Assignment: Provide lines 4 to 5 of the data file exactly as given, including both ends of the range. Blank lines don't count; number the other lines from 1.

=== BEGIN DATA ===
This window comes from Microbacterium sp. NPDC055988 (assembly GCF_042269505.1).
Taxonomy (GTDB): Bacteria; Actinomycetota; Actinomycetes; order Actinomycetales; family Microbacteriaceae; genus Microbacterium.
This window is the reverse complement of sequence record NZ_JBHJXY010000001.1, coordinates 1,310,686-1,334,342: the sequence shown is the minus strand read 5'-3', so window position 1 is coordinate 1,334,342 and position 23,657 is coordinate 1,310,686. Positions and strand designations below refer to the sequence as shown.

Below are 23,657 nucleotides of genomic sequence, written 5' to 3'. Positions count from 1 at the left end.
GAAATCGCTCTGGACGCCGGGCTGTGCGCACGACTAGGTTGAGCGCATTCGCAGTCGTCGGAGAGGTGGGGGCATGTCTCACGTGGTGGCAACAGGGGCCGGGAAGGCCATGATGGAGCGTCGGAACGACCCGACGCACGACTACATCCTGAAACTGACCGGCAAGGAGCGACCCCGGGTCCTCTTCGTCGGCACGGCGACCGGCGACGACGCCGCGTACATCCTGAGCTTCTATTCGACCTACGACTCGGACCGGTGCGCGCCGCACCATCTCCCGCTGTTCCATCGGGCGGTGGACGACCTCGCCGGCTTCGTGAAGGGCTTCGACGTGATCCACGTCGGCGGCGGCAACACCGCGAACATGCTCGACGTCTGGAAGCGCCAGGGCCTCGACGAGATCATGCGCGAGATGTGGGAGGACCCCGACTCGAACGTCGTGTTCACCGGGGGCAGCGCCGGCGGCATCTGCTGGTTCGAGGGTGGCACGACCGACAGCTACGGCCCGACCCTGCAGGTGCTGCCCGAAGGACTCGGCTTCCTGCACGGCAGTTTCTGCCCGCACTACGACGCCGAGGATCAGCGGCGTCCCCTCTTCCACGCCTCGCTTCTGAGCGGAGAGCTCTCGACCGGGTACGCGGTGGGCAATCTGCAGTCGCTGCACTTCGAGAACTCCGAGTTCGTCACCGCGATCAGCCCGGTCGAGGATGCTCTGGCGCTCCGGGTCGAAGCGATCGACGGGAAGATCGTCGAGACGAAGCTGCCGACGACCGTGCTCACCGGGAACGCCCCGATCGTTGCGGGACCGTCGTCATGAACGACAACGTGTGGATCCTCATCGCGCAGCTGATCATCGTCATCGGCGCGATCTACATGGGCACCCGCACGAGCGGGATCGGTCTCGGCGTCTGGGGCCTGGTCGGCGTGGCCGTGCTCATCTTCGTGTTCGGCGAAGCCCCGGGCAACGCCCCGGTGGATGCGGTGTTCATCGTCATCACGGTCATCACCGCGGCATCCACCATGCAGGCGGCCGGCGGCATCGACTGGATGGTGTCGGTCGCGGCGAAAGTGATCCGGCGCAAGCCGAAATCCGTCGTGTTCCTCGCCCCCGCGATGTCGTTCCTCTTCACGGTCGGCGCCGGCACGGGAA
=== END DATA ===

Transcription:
Below are 23,657 nucleotides of genomic sequence, written 5' to 3'. Positions count from 1 at the left end.
GAAATCGCTCTGGACGCCGGGCTGTGCGCACGACTAGGTTGAGCGCATTCGCAGTCGTCGGAGAGGTGGGGGCATGTCTCACGTGGTGGCAACAGGGGCCGGGAAGGCCATGATGGAGCGTCGGAACGACCCGACGCACGACTACATCCTGAAACTGACCGGCAAGGAGCGACCCCGGGTCCTCTTCGTCGGCACGGCGACCGGCGACGACGCCGCGTACATCCTGAGCTTCTATTCGACCTACGACTCGGACCGGTGCGCGCCGCACCATCTCCCGCTGTTCCATCGGGCGGTGGACGACCTCGCCGGCTTCGTGAAGGGCTTCGACGTGATCCACGTCGGCGGCGGCAACACCGCGAACATGCTCGACGTCTGGAAGCGCCAGGGCCTCGACGAGATCATGCGCGAGATGTGGGAGGACCCCGACTCGAACGTCGTGTTCACCGGGGGCAGCGCCGGCGGCATCTGCTGGTTCGAGGGTGGCACGACCGACAGCTACGGCCCGACCCTGCAGGTGCTGCCCGAAGGACTCGGCTTCCTGCACGGCAGTTTCTGCCCGCACTACGACGCCGAGGATCAGCGGCGTCCCCTCTTCCACGCCTCGCTTCTGAGCGGAGAGCTCTCGACCGGGTACGCGGTGGGCAATCTGCAGTCGCTGCACTTCGAGAACTCCGAGTTCGTCACCGCGATCAGCCCGGTCGAGGATGCTCTGGCGCTCCGGGTCGAAGCGATCGACGGGAAGATCGTCGAGACGAAGCTGCCGACGACCGTGCTCACCGGGAACGCCCCGATCGTTGCGGGACCGTCGTCATGAACGACAACGTGTGGATCCTCATCGCGCAGCTGATCATCGTCATCGGCGCGATCTACATGGGCACCCGCACGAGCGGGATCGGTCTCGGCGTCTGGGGCCTGGTCGGCGTGGCCGTGCTCATCTTCGTGTTCGGCGAAGCCCCGGGCAACGCCCCGGTGGATGCGGTGTTCATCGTCATCACGGTCATCACCGCGGCATCCACCATGCAGGCGGCCGGCGGCATCGACTGGATGGTGTCGGTCGCGGCGAAAGTGATCCGGCGCAAGCCGAAATCCGTCGTGTTCCTCGCCCCCGCGATGTCGTTCCTCTTCACGGTCGGCGCCGGCACGGGAA